Monday, February 25, 2008

Canada and the Holocaust " NONE IS TOO MANY "

Anyway as has been discussed there are many people and nations which would rather forget about the Holocaust/Shoah. One of the reasons for this is that some nations took part in the killing of the Jewish people or stood by and did nothing. Our country , Canada that is did not play some heroic part in trying to save European Jews . We did not enter the war on behalf of the Jewish people but rather to defend Great Britain . We can either claim that certain people in positions of power in our government and our bureaucracies were anti-Semitic and were setting immigration policies based upon their anti-Semitism or we can accept the fact that a large proportion of our Christian citizenry were in fact anti-Semitic. Our shame is that we could have taken in a much large number of German and European Jews but we refused to as Canadians believed as did other countries that it was not our problem. This is part of the reason that there are those Canadians who believe as I do that it is our duty to take in refugees when we can so that we don't make the same mistake again .

Auschwitz- Trailer for BBC Documentay

With the rise of Adolph Hitler and the Nazis in Germany and the passage of the Nuremberg laws in 1935 there was a dramatic increase in the number of German and European Jews who were desperate to leave Germany and Europe . As for Canada the response to the European Jewish Refugees was that no Jews would be permitted into the country from 1933 t0 1945.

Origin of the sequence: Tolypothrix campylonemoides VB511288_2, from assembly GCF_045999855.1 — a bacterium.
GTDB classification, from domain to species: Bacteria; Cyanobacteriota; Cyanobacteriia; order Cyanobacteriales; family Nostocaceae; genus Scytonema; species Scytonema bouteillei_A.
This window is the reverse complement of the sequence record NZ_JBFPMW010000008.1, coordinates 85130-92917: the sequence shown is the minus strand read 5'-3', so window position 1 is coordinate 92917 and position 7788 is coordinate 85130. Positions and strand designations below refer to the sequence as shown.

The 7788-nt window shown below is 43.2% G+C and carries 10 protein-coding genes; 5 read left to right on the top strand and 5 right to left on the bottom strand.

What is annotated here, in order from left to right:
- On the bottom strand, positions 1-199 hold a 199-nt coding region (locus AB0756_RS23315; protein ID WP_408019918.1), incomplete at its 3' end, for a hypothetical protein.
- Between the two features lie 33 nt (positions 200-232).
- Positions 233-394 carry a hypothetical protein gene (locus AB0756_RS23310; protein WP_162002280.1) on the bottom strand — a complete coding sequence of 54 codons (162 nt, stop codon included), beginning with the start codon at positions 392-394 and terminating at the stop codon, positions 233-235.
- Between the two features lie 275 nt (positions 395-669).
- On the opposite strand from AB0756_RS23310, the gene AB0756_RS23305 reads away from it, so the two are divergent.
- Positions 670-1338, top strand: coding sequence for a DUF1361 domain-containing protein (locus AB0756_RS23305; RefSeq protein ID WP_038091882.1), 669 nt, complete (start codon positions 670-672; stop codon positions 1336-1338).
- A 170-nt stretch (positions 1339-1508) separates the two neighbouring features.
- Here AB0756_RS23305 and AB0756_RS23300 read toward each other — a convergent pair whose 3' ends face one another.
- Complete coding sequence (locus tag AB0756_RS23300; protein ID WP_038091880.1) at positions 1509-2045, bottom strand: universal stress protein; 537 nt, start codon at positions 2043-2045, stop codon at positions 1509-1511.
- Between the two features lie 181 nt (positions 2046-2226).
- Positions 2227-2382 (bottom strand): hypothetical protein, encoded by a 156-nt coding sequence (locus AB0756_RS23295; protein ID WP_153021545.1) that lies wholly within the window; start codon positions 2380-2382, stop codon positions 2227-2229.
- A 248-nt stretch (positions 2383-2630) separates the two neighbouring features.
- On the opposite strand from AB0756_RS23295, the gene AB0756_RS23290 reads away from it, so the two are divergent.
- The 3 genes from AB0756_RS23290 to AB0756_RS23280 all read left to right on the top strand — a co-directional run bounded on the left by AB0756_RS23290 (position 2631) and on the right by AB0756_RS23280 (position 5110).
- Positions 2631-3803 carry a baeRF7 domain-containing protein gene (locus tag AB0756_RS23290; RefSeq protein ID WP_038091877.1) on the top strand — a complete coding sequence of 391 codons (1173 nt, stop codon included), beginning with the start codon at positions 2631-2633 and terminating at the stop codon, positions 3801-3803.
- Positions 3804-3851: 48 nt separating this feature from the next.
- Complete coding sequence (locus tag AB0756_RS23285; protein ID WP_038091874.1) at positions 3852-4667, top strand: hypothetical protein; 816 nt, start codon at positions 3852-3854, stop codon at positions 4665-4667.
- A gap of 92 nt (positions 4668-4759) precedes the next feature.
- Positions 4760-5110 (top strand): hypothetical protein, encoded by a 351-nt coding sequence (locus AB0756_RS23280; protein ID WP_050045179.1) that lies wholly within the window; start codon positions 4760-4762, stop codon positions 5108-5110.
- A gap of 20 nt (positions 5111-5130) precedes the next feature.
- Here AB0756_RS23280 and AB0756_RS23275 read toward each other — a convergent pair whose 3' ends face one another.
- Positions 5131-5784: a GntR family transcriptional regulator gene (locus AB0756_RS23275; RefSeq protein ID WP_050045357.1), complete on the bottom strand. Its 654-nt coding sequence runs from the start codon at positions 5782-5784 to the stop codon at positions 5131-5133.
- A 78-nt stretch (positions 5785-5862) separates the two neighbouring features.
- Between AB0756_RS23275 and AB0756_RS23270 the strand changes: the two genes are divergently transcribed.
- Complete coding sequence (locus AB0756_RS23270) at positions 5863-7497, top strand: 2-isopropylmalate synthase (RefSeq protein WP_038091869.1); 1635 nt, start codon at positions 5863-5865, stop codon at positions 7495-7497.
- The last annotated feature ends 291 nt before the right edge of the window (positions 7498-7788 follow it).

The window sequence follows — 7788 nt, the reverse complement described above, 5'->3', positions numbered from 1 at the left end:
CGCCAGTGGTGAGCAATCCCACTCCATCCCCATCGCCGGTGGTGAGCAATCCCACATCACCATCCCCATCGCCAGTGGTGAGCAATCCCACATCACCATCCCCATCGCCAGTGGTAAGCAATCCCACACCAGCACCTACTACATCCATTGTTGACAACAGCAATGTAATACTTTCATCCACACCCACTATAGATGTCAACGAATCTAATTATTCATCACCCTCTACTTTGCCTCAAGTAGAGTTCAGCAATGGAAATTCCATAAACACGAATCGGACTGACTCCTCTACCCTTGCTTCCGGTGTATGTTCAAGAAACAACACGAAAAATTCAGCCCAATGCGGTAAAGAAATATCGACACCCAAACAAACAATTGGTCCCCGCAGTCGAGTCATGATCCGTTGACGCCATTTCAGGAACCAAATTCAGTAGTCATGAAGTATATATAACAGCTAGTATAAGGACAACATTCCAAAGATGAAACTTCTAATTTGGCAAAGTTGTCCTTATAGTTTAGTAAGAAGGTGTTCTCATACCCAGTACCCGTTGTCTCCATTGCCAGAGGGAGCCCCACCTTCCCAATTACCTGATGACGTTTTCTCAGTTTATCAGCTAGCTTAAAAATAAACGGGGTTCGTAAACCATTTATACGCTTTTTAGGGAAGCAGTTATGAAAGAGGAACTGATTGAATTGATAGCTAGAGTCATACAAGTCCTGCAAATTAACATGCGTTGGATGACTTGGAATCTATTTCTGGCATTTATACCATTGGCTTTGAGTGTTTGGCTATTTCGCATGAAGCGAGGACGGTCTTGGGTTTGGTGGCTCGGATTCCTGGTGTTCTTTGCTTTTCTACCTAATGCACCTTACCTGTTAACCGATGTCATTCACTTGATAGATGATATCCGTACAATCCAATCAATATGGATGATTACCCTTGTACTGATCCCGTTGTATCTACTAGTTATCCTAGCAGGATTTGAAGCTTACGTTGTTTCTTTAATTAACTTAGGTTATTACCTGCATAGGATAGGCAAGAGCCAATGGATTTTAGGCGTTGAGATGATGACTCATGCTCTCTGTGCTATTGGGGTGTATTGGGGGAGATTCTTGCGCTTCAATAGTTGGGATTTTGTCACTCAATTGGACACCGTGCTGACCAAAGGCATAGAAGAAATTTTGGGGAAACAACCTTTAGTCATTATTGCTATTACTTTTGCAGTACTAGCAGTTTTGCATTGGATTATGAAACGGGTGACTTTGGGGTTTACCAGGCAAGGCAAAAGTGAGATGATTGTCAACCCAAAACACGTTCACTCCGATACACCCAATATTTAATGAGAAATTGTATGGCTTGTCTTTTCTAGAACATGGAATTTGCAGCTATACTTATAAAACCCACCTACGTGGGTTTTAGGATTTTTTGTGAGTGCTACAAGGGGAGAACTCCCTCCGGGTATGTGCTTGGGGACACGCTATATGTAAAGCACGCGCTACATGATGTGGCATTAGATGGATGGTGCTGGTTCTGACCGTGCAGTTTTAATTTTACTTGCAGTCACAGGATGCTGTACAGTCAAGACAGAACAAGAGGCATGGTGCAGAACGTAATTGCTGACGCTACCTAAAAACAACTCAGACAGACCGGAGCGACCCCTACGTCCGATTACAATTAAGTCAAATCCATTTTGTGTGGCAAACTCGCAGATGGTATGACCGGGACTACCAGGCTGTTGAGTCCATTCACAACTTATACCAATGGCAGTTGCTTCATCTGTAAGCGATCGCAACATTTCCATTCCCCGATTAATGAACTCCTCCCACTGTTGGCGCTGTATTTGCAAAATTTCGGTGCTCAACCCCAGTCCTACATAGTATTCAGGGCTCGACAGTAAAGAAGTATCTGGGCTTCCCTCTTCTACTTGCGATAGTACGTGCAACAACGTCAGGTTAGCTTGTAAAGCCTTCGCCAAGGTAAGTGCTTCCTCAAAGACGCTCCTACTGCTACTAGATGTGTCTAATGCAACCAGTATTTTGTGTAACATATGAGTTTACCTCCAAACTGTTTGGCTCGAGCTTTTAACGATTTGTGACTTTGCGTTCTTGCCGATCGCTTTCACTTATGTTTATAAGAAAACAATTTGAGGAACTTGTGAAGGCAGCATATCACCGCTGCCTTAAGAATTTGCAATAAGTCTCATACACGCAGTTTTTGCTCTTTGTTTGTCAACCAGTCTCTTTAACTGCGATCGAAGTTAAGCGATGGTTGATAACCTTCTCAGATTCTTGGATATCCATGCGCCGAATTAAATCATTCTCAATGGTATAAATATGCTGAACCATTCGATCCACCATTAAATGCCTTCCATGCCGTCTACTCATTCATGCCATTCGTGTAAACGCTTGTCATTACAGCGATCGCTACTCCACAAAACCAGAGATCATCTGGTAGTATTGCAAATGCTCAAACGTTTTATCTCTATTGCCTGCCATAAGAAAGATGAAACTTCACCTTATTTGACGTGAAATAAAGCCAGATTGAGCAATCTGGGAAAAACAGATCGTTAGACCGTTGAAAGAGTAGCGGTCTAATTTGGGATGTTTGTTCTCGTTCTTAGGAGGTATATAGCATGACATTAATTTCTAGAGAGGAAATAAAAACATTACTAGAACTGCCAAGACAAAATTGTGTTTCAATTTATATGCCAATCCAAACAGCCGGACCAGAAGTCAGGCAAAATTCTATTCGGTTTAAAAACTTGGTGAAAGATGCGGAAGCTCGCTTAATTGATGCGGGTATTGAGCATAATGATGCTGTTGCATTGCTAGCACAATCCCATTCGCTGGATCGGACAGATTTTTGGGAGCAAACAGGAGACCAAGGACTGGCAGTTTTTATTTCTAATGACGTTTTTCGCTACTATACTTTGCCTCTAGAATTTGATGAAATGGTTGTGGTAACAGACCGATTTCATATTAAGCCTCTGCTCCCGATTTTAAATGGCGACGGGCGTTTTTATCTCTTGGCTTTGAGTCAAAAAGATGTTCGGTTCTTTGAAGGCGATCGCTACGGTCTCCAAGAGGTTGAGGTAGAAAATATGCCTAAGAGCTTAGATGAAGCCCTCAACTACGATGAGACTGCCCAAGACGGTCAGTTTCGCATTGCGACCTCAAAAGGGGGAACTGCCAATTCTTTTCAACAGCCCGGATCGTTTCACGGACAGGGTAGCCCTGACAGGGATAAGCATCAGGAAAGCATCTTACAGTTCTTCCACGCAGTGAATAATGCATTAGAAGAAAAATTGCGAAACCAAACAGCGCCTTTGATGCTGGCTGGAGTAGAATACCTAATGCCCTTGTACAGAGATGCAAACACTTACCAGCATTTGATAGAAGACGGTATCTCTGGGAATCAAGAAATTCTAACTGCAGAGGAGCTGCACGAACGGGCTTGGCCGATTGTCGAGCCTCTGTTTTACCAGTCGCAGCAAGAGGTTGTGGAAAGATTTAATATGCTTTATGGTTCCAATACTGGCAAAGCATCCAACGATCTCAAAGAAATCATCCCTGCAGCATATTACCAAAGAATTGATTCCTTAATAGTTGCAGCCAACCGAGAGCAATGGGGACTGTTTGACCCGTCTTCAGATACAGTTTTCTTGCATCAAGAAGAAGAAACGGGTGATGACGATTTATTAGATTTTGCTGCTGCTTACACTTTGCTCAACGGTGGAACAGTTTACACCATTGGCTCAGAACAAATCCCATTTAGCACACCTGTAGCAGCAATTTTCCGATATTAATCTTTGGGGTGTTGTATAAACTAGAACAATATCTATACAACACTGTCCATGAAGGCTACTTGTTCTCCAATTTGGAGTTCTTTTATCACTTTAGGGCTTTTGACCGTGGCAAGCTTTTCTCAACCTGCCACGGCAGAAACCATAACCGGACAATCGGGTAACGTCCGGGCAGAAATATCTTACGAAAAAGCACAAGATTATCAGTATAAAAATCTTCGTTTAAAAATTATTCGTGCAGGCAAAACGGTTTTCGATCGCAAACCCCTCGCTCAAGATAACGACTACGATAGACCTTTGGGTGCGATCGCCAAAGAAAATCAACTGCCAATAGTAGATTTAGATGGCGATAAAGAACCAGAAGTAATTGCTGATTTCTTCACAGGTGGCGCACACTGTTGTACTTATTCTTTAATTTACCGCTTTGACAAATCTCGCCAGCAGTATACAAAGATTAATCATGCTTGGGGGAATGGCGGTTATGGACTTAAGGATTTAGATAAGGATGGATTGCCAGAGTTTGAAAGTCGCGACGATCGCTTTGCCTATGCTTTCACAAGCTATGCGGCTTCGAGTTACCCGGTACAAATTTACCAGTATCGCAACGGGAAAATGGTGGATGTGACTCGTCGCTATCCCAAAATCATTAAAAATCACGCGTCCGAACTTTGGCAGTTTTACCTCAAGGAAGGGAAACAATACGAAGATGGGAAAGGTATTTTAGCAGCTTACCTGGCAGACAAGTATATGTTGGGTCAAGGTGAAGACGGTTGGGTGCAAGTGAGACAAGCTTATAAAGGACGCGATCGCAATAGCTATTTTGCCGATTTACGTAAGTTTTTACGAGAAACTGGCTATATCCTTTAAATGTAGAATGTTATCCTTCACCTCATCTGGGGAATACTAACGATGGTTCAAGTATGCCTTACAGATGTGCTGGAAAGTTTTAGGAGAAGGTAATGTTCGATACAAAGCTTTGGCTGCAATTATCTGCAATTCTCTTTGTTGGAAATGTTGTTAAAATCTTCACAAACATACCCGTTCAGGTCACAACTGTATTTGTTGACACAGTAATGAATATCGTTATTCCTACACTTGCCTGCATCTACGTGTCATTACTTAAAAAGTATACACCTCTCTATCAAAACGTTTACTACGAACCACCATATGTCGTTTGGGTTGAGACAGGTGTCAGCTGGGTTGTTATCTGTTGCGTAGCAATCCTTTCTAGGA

Jewish Virtual Library

Canadian Policy Towards European Jewish Refugees " NONE IS TOO MANY "

First, in 1930, the Canadian government barred all immigration from Europe with the exception of those with sufficient funds to support themselves on farms and those with immediate family already in the country. The second order came the following year with a further set of restrictions. Only British and American citizens with independent means or who were in the farming, mining, lumbering, or logging industries were considered for residency.

These anti-immigration policies reflected the mood of the country. Xenophobia and anti-Semitism were rampant with unemployment and poverty on the rise during the Depression. Taking in refugees increased competition for the already scarce number of jobs. In addition, French newspapers and publications attacked Judaism and protested the admittance of Jewish refugees into Canada. Prime Minister W. L. Mackenzie King was sympathetic to the plight of the Jews but was constrained by the widespread opposition to immigration of any kind. In the face of such resistance, the Canadian immigration policy remained stringent. Between 1921 and 1931, only 15,800 Jewish immigrants were allowed into Canada.

On May 15, 1939, the St. Louis, a steamship carrying 907 German Jewish refugees fleeing Nazi Germany, set sail from Hamburg, Germany for Havana, Cuba. However, on May 30, when it reached the Havana port, the Cuban government refused to recognize the passengers' entrance visas and none was allowed to disembark. No other Latin American country would admit the refugees, and the St. Louis had to leave port. Canada and the United States were the Jews' last hope, but Mackenzie King ignored the protests of Canadian Jewish organizations and said the crisis was not a "Canadian problem." Frederick Charles Blair, the director of the Immigration Branch of the Department of Mines and Resources was quoted as saying, "No country could open its doors wide enough to take in the hundreds of thousands of Jewish people who want to leave Europe: the line must be drawn somewhere." Canada only took in 8,000, or one percent of the 811,000 Jewish refugees admitted into countries across the world. Mackenzie adopted the policy of "none is too many" regarding the immigration of European Jewry seeking refuge from the Nazis.

Also see TV series narrated by Linda Hunt Auschwitz: The Nazis and the Final Solution at PBS.Org

And see BBC TWO, January 2005

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